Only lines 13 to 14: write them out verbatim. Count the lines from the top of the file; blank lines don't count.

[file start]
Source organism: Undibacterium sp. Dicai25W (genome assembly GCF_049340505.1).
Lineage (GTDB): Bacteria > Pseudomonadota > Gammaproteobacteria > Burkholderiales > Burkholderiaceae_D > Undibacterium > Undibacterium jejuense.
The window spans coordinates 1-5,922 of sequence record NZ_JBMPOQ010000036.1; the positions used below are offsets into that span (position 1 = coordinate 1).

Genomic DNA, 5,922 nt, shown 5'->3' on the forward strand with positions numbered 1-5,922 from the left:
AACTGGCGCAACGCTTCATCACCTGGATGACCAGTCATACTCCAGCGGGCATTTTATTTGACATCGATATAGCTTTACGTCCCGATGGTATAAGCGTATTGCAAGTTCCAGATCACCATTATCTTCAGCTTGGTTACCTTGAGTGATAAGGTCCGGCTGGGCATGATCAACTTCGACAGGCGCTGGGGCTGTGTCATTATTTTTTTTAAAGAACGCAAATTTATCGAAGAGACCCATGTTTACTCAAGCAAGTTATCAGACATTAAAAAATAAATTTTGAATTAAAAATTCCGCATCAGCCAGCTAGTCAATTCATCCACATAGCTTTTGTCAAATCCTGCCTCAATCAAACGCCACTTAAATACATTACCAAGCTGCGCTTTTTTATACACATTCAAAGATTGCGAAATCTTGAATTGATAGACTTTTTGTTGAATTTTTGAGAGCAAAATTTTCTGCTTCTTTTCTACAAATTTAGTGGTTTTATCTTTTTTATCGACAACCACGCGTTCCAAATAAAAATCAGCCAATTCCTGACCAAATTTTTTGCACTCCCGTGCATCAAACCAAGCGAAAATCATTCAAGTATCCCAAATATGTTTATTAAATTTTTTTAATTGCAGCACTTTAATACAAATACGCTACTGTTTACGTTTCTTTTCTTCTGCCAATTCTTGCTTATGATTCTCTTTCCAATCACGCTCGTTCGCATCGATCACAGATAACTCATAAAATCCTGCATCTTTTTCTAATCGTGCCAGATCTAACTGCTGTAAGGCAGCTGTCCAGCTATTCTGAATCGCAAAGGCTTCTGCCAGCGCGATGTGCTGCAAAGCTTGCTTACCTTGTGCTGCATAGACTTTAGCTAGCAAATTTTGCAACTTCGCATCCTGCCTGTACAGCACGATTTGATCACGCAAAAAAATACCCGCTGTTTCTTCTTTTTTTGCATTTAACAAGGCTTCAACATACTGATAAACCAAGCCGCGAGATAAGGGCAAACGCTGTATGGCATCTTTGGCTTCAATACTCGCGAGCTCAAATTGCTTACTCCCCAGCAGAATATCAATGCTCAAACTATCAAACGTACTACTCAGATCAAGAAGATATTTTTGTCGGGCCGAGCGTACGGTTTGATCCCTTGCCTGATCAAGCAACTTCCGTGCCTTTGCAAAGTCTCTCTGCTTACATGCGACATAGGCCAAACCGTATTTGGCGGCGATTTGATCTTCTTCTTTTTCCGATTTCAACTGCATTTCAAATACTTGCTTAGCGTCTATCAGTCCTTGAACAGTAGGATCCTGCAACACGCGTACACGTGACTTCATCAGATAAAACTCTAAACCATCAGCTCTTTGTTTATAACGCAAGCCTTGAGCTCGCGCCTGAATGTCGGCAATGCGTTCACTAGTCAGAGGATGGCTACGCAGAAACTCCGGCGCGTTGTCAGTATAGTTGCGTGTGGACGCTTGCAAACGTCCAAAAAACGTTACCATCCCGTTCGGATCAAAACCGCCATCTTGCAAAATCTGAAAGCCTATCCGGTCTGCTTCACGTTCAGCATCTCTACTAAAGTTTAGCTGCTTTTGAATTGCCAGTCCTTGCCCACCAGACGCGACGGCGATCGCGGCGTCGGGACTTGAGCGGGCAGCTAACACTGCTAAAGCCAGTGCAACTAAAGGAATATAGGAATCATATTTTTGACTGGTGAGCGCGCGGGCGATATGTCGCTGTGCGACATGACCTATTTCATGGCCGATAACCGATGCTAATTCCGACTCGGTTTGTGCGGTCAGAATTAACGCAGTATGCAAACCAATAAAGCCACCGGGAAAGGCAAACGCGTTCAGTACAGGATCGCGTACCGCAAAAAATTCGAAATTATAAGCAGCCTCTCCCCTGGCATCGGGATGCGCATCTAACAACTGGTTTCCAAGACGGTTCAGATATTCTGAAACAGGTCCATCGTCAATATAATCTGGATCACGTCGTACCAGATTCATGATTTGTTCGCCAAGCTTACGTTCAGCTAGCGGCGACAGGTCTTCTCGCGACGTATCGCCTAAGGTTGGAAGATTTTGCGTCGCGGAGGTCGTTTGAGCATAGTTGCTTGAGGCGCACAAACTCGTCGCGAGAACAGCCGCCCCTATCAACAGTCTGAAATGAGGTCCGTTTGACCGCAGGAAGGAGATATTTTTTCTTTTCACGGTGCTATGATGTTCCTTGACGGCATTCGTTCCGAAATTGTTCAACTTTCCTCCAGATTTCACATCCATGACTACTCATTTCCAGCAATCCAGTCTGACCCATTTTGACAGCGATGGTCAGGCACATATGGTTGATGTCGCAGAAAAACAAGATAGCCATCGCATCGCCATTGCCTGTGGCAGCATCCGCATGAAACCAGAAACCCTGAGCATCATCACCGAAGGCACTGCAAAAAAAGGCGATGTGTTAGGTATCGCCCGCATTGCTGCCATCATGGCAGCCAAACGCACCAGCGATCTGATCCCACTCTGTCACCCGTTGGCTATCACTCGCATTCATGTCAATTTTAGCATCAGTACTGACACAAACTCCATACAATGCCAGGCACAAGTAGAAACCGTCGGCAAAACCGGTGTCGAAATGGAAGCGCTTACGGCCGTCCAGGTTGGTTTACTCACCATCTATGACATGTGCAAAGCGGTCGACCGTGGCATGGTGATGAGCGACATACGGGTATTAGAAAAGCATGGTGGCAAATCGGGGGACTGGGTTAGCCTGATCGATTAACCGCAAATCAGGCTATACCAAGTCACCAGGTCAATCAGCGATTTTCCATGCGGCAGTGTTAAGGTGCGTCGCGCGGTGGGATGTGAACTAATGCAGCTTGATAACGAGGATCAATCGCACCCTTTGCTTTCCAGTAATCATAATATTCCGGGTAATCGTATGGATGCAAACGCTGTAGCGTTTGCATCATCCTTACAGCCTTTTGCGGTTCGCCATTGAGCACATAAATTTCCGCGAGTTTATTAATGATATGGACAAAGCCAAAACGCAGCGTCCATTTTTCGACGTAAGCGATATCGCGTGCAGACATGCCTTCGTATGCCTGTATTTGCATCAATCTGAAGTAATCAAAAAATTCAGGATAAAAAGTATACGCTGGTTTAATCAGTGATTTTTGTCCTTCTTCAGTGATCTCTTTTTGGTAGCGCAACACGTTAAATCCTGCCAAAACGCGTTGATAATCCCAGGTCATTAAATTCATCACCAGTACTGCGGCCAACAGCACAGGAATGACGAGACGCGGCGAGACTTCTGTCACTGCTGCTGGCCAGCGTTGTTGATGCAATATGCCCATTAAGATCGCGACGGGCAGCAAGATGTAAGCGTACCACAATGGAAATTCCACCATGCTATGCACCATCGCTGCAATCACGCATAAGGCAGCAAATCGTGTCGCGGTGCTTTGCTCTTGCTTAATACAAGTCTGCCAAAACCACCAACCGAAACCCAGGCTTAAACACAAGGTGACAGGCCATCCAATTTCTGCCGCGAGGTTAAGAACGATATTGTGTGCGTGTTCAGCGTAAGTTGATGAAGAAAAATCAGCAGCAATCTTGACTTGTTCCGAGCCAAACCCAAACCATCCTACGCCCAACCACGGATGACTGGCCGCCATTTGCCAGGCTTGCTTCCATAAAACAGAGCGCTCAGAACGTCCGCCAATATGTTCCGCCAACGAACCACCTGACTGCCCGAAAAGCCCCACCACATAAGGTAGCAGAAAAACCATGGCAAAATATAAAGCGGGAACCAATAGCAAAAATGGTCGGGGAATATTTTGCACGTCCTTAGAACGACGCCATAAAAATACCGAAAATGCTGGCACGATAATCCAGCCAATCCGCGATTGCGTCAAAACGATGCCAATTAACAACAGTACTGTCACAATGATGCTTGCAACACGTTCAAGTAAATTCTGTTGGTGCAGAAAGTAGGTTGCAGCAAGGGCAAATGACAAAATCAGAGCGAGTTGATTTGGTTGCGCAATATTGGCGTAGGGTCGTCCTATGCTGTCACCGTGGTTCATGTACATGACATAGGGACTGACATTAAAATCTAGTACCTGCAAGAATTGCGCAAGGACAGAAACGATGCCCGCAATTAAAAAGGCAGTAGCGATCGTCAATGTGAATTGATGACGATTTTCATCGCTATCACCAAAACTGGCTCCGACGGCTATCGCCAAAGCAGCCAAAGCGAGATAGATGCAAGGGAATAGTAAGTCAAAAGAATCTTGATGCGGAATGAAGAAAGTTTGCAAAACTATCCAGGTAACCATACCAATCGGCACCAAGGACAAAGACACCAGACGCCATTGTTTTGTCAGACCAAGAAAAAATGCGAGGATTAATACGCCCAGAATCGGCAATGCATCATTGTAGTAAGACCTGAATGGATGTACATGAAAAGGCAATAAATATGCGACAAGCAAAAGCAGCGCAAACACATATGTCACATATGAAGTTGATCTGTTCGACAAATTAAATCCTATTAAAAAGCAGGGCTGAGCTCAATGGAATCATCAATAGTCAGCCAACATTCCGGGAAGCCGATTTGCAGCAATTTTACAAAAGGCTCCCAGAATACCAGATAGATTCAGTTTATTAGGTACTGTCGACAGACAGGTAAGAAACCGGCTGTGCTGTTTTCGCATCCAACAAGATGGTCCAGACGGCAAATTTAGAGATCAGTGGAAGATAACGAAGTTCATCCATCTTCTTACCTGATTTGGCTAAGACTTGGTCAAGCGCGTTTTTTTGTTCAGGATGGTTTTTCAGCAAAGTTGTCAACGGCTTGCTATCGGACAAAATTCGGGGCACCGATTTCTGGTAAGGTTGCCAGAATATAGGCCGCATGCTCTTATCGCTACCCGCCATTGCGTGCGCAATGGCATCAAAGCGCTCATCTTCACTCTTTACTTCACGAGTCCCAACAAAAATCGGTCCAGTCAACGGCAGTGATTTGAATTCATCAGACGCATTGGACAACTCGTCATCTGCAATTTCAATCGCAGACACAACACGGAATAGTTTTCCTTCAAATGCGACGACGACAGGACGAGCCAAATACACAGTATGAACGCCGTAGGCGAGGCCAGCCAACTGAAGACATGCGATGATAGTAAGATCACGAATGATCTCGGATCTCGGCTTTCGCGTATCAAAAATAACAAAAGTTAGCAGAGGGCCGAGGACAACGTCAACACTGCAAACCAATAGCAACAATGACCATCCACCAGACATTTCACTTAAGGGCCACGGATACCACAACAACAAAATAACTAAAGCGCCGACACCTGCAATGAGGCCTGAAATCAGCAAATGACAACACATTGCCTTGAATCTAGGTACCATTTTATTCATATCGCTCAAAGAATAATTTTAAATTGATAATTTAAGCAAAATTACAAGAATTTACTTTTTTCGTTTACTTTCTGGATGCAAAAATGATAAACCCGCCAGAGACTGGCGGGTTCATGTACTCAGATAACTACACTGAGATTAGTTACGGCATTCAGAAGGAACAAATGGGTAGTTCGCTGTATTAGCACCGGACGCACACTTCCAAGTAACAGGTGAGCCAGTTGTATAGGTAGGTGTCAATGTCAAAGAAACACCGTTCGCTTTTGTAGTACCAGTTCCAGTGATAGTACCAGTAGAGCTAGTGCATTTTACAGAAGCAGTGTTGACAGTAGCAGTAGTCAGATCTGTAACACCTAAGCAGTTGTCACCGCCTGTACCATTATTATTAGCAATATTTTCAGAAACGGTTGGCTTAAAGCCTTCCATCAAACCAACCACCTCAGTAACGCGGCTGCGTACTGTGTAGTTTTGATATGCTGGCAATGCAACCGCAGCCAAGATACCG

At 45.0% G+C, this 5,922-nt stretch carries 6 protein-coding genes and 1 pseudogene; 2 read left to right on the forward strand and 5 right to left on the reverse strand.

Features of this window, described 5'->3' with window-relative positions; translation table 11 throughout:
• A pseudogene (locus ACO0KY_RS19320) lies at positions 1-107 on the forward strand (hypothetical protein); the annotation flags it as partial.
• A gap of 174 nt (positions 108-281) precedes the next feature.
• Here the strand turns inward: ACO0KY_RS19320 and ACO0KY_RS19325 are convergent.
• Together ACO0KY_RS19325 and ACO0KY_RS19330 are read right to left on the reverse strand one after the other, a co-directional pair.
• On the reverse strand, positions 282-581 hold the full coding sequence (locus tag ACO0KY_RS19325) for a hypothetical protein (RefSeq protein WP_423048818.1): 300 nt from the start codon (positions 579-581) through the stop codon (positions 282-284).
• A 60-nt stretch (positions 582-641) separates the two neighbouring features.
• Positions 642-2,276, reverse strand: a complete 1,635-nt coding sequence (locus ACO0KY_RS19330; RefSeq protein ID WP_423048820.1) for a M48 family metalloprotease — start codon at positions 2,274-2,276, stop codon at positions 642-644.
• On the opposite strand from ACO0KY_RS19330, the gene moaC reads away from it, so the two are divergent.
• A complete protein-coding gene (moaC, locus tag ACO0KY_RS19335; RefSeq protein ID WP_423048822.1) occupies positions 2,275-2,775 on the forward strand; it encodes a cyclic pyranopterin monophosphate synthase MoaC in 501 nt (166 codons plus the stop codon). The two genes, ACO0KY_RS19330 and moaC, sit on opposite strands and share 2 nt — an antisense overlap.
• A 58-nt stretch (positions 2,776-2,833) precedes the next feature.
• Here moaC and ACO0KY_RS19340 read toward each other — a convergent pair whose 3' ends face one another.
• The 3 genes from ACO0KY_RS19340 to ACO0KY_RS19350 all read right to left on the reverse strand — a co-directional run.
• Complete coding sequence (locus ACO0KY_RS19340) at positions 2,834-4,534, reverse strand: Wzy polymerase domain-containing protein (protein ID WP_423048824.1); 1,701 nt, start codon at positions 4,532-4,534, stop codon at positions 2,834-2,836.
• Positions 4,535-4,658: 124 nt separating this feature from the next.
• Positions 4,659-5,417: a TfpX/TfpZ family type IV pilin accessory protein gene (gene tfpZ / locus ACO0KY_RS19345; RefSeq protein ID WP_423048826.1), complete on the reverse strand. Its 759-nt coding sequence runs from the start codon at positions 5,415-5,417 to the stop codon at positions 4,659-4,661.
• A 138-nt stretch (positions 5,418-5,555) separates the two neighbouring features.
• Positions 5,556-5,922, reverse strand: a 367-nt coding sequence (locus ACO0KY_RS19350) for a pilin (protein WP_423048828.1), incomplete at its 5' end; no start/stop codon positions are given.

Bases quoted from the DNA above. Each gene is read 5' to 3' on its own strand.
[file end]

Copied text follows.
• A 60-nt stretch (positions 582-641) separates the two neighbouring features.
• Positions 642-2,276, reverse strand: a complete 1,635-nt coding sequence (locus ACO0KY_RS19330; RefSeq protein ID WP_423048820.1) for a M48 family metalloprotease — start codon at positions 2,274-2,276, stop codon at positions 642-644.